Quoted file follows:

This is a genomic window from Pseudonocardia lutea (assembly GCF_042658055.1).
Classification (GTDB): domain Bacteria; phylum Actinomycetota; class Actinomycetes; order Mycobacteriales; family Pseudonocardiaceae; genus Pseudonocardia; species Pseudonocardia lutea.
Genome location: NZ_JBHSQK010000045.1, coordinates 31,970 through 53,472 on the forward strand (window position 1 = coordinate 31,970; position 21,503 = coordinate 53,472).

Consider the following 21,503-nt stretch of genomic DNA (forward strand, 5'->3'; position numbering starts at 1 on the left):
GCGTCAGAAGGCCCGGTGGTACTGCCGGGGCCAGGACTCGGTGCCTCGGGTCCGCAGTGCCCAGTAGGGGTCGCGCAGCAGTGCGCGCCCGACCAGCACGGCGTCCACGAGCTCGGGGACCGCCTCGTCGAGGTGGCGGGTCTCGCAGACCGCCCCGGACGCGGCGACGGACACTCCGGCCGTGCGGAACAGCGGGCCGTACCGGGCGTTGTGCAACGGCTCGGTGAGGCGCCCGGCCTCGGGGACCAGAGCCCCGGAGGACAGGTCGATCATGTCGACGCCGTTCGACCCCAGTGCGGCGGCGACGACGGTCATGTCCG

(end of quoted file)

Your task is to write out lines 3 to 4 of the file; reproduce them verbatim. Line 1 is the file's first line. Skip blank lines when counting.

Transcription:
Genome location: NZ_JBHSQK010000045.1, coordinates 31,970 through 53,472 on the forward strand (window position 1 = coordinate 31,970; position 21,503 = coordinate 53,472).

Consider the following 21,503-nt stretch of genomic DNA (forward strand, 5'->3'; position numbering starts at 1 on the left):